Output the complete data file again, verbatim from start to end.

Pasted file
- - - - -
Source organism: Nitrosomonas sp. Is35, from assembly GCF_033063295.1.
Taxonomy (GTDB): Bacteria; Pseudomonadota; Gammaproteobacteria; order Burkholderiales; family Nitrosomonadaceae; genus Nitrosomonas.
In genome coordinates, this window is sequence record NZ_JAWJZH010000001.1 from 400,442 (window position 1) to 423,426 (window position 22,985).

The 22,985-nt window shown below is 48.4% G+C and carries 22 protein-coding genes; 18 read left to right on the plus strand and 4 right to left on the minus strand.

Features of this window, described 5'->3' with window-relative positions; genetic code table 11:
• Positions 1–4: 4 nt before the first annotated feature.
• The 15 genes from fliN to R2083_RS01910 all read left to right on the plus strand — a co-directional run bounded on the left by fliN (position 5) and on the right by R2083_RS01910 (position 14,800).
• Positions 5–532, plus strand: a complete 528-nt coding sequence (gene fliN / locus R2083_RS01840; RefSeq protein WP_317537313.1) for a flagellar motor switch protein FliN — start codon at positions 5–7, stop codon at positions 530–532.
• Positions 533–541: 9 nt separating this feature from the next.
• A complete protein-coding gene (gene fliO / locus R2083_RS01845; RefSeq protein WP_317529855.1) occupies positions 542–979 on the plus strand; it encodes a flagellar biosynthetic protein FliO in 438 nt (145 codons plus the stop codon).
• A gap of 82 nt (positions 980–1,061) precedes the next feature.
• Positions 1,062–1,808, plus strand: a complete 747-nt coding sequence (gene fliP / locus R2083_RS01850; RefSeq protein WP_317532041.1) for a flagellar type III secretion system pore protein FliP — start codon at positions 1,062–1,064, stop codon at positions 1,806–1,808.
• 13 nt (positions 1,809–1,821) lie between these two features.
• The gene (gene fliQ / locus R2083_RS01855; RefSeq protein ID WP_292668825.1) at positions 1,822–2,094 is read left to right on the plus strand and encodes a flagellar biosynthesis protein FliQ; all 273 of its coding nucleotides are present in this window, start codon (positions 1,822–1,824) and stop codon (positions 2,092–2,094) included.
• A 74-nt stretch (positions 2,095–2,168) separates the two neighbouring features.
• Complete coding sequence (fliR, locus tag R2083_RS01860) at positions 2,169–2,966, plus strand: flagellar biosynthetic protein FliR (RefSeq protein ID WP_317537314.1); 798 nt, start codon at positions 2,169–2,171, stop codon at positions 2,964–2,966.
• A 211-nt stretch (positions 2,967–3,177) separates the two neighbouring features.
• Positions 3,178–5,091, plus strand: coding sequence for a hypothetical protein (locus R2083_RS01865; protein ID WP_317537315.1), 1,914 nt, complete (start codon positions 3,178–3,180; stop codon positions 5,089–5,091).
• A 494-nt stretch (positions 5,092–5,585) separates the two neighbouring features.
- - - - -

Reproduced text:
Source organism: Nitrosomonas sp. Is35, from assembly GCF_033063295.1.
Taxonomy (GTDB): Bacteria; Pseudomonadota; Gammaproteobacteria; order Burkholderiales; family Nitrosomonadaceae; genus Nitrosomonas.
In genome coordinates, this window is sequence record NZ_JAWJZH010000001.1 from 400,442 (window position 1) to 423,426 (window position 22,985).

The 22,985-nt window shown below is 48.4% G+C and carries 22 protein-coding genes; 18 read left to right on the plus strand and 4 right to left on the minus strand.

Features of this window, described 5'->3' with window-relative positions; genetic code table 11:
• Positions 1–4: 4 nt before the first annotated feature.
• The 15 genes from fliN to R2083_RS01910 all read left to right on the plus strand — a co-directional run bounded on the left by fliN (position 5) and on the right by R2083_RS01910 (position 14,800).
• Positions 5–532, plus strand: a complete 528-nt coding sequence (gene fliN / locus R2083_RS01840; RefSeq protein WP_317537313.1) for a flagellar motor switch protein FliN — start codon at positions 5–7, stop codon at positions 530–532.
• Positions 533–541: 9 nt separating this feature from the next.
• A complete protein-coding gene (gene fliO / locus R2083_RS01845; RefSeq protein WP_317529855.1) occupies positions 542–979 on the plus strand; it encodes a flagellar biosynthetic protein FliO in 438 nt (145 codons plus the stop codon).
• A gap of 82 nt (positions 980–1,061) precedes the next feature.
• Positions 1,062–1,808, plus strand: a complete 747-nt coding sequence (gene fliP / locus R2083_RS01850; RefSeq protein WP_317532041.1) for a flagellar type III secretion system pore protein FliP — start codon at positions 1,062–1,064, stop codon at positions 1,806–1,808.
• 13 nt (positions 1,809–1,821) lie between these two features.
• The gene (gene fliQ / locus R2083_RS01855; RefSeq protein ID WP_292668825.1) at positions 1,822–2,094 is read left to right on the plus strand and encodes a flagellar biosynthesis protein FliQ; all 273 of its coding nucleotides are present in this window, start codon (positions 1,822–1,824) and stop codon (positions 2,092–2,094) included.
• A 74-nt stretch (positions 2,095–2,168) separates the two neighbouring features.
• Complete coding sequence (fliR, locus tag R2083_RS01860) at positions 2,169–2,966, plus strand: flagellar biosynthetic protein FliR (RefSeq protein ID WP_317537314.1); 798 nt, start codon at positions 2,169–2,171, stop codon at positions 2,964–2,966.
• A 211-nt stretch (positions 2,967–3,177) separates the two neighbouring features.
• Positions 3,178–5,091, plus strand: coding sequence for a hypothetical protein (locus R2083_RS01865; protein ID WP_317537315.1), 1,914 nt, complete (start codon positions 3,178–3,180; stop codon positions 5,089–5,091).
• A 494-nt stretch (positions 5,092–5,585) separates the two neighbouring features.